USC has purchased an $8.6-million home in Santa Monica for its president, a transaction that closed just before the onset of a global pandemic that has resulted in austerity cuts announced Friday at the private university.
Carol Folt, who took over as president last summer, bucked the four-decade trend of USC leaders residing at a sprawling compound in San Marino that was bequeathed to the university by Seeley Mudd, a former medical school dean.
Instead, Folt opted to live in a modern, eco-friendly home near the Pacific Palisades that offers views of the ocean and the Santa Monica Mountains. After renting it for about $35,000 a month, USC opted to buy it, and after the trustees signed off, the sale closed March 2. The deal was first reported this week by Variety.
Despite the price tag, Rick Caruso, the billionaire chairman of USC's board of trustees, argued that the move was prudent, citing the costly overhead at the Mudd estate, along with a host of plumbing, electrical and seismic upgrades.
"The home in San Marino, albeit this stately beautiful home, is a very expensive home to maintain," Caruso said. "We made the decision, where the board felt we should sell the original home and size down."
Caruso said the university should be held accountable, "and it is for that reason that we decided not to spend $20 million to update the Mudd estate, and sell it."
Folt, a biologist by training, has sought to focus on sustainability, and in a statement, USC noted the Santa Monica property's efficient features. Designed by the late Ray Kappe, a titan of California Modernism, the new home has sustainable landscaping and "an overall footprint that is more than 40 times smaller" than the San Marino estate, which had gardens, a tennis court and 14,000 square feet of living space, the statement said.
There are symbolic reasons for giving up the Mudd estate, which in some ways epitomized Folt's predecessors and old-money Southern California. President Emeritus C.L. Max Nikias and his wife, Niki, routinely hosted events there, greeting professors over intimate dinners and drinks, or feting hundreds of well-heeled donors under a massive backyard tent. A USC publication once touted their daunting entertainment schedule, with more than 15,000 guests in four years.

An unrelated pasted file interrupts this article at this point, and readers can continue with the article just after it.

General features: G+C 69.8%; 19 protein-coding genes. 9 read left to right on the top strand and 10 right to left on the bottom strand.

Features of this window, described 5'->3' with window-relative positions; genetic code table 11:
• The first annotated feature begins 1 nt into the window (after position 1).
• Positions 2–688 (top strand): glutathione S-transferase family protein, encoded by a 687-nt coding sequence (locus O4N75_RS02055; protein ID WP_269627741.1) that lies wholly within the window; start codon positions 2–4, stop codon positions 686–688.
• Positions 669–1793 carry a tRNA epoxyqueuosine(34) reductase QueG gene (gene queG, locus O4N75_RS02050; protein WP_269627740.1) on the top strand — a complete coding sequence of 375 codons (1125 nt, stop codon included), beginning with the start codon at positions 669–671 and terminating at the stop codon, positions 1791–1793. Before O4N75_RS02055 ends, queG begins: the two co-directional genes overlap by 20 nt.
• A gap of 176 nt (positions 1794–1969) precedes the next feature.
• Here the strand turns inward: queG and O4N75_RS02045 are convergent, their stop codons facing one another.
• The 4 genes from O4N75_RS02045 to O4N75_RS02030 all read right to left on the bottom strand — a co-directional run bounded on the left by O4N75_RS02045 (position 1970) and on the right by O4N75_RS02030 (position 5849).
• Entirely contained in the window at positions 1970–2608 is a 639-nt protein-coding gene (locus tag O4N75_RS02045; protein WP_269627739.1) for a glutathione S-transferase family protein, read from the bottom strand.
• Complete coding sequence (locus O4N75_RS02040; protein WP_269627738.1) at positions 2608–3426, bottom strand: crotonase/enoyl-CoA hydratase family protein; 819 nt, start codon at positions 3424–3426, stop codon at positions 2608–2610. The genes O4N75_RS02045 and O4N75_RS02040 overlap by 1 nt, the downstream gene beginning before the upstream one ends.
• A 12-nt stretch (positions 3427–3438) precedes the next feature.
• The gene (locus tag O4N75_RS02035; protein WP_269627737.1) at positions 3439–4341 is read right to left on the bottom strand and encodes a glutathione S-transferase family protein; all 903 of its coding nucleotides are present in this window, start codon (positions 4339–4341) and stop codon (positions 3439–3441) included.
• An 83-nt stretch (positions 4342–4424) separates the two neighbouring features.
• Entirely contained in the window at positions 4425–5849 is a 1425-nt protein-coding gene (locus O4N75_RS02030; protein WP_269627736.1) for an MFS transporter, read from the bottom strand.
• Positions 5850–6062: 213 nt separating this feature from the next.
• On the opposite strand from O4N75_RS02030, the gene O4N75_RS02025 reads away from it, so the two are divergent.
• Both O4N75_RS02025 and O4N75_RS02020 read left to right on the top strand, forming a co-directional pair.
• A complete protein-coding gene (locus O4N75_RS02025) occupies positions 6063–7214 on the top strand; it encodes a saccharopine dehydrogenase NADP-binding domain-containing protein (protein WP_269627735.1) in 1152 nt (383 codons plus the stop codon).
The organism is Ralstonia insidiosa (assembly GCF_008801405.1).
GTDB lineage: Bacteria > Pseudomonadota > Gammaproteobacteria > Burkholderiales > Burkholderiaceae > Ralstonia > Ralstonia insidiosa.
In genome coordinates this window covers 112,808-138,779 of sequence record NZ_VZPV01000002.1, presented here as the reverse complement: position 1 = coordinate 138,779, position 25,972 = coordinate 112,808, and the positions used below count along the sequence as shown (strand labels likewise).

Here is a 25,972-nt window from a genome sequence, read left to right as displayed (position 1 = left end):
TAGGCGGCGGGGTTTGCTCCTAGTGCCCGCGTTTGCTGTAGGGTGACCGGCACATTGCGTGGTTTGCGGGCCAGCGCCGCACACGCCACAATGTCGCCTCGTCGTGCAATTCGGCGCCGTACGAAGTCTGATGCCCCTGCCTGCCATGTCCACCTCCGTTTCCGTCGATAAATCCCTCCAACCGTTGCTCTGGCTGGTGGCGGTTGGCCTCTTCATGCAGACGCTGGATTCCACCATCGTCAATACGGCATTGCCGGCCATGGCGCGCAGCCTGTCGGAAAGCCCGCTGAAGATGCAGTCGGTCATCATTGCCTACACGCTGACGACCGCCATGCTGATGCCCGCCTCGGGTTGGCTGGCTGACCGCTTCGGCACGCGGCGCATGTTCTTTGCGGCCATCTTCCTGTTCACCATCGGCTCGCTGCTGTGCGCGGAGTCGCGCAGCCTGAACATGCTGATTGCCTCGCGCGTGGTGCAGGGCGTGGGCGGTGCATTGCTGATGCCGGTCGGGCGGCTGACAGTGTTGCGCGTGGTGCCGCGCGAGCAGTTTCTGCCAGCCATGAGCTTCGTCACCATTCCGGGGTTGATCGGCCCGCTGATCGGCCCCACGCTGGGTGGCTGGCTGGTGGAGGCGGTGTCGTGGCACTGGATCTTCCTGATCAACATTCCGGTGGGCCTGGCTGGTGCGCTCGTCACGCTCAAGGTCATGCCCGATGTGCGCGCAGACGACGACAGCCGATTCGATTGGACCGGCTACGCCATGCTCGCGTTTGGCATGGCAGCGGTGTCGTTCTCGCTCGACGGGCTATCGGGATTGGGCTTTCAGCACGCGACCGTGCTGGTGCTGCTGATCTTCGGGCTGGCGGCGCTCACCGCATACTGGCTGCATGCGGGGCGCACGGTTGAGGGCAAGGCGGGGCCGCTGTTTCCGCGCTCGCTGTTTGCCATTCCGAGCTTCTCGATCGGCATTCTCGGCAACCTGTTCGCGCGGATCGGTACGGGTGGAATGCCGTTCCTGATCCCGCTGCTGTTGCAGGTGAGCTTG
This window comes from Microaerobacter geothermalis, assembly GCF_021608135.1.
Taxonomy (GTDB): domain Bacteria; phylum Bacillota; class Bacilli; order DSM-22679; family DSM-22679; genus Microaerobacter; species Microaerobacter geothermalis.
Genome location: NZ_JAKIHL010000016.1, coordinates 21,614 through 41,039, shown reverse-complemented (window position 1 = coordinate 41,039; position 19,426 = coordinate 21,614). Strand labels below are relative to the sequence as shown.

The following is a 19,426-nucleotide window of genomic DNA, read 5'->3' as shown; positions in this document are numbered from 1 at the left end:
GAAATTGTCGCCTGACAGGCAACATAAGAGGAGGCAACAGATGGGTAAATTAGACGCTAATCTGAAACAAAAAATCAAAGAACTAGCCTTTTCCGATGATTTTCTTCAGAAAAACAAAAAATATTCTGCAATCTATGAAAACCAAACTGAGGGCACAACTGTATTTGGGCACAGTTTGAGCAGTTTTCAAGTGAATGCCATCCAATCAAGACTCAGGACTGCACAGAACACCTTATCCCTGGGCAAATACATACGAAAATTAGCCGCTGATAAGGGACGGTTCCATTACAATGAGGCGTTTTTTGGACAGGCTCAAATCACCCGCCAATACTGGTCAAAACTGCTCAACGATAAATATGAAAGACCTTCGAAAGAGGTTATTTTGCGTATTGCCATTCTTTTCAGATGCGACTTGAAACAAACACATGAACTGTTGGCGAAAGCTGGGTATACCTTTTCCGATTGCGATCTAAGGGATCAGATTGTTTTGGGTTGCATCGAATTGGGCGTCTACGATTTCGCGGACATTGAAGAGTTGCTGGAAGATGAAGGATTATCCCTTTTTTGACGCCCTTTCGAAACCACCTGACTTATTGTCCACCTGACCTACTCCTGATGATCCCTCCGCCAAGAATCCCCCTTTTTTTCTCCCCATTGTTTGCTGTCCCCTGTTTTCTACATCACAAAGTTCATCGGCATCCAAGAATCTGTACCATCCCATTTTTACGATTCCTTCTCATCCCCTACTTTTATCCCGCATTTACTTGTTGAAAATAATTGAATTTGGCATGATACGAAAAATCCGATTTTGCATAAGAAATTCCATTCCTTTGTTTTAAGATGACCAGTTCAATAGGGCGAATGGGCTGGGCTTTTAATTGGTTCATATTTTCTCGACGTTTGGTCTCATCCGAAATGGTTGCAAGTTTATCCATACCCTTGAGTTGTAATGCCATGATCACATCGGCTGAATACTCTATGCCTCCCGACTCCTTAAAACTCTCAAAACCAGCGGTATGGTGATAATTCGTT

"And we shake hands with every one of them as they come through the door," Nikias said at the time.
The late Steven B. Sample and his wife also resided there. Caruso acknowledged having fond memories of the place.
"The times have changed how university presidents operate," Caruso said. "We also have a very contemporary president who lives a very different lifestyle, and I felt, the board felt, that the home has to be such that it is a place where Carol is happy."
Caruso estimated that the San Marino property, which at eight acres is one of the largest estates in the tony city, would have fetched more than $20 million. But plans for its sale have been delayed by the abrupt collapse brought on by the COVID-19 pandemic.
"Now is not the time to put it on the market," Caruso said.
The purchase of the new manse comes amid tremendous upheaval at USC and other universities across the nation. As the deadly threat of the novel coronavirus became apparent, the private university sent students home, shifted classes online, canceled sports seasons and campus events and moved its commencement ceremonies onto a virtual platform.
On Friday, USC leaders announced cuts, including a hiring freeze, a pause on capital construction and a 20% reduction to Folt's salary.
"We need to make some tough calls right now to address the serious financial consequences we face," said a joint letter from Chief Financial Officer Jim Staten and Provost Charles Zukoski. "This is a monumental health crisis."
Senior executives and deans are also taking 10% pay cuts, and all the savings will be donated to provide financial aid and emergency assistance for students and staff.
Staten and Zukoski identified several sources of financial pressure: "sizable" costs associated with responding to the coronavirus outbreak, overall revenue declines, a drop in the endowment, "slowdowns in philanthropy," increased demand for financial aid and "legacy legal issues," such as the $215-million class-action settlement to resolve some sexual misconduct allegations against former campus gynecologist Dr. George Tyndall. USC is expected to start paying alumnae this month.
Zukoski, who was hired last year, had previewed some financial challenges in a November 2019 speech delivered at his formal installation, long before a disruptive pandemic had taken hold.
"Our operational costs are increasing faster than our revenues," Zukoski said at the time. "This is not ideal, and we will have to adjust."